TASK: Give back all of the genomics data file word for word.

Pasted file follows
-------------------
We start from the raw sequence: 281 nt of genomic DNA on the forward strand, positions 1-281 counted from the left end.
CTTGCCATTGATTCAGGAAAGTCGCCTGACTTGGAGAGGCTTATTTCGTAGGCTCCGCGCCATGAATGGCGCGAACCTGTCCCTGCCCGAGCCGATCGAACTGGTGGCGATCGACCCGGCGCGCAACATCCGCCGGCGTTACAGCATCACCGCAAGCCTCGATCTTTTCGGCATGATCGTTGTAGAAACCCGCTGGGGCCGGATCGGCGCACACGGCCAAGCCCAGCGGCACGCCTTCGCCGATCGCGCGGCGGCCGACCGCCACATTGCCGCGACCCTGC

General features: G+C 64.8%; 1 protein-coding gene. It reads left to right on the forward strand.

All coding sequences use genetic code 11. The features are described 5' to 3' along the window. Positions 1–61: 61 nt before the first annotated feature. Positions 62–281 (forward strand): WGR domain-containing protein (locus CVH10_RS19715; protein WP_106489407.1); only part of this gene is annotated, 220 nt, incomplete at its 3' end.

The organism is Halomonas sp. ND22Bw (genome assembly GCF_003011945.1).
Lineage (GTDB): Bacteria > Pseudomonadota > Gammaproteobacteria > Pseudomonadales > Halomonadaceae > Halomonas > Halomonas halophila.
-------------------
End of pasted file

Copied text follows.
We start from the raw sequence: 281 nt of genomic DNA on the forward strand, positions 1-281 counted from the left end.
CTTGCCATTGATTCAGGAAAGTCGCCTGACTTGGAGAGGCTTATTTCGTAGGCTCCGCGCCATGAATGGCGCGAACCTGTCCCTGCCCGAGCCGATCGAACTGGTGGCGATCGACCCGGCGCGCAACATCCGCCGGCGTTACAGCATCACCGCAAGCCTCGATCTTTTCGGCATGATCGTTGTAGAAACCCGCTGGGGCCGGATCGGCGCACACGGCCAAGCCCAGCGGCACGCCTTCGCCGATCGCGCGGCGGCCGACCGCCACATTGCCGCGACCCTGC

General features: G+C 64.8%; 1 protein-coding gene. It reads left to right on the forward strand.

All coding sequences use genetic code 11. The features are described 5' to 3' along the window. Positions 1–61: 61 nt before the first annotated feature. Positions 62–281 (forward strand): WGR domain-containing protein (locus CVH10_RS19715; protein WP_106489407.1); only part of this gene is annotated, 220 nt, incomplete at its 3' end.

The organism is Halomonas sp. ND22Bw (genome assembly GCF_003011945.1).
Lineage (GTDB): Bacteria > Pseudomonadota > Gammaproteobacteria > Pseudomonadales > Halomonadaceae > Halomonas > Halomonas halophila.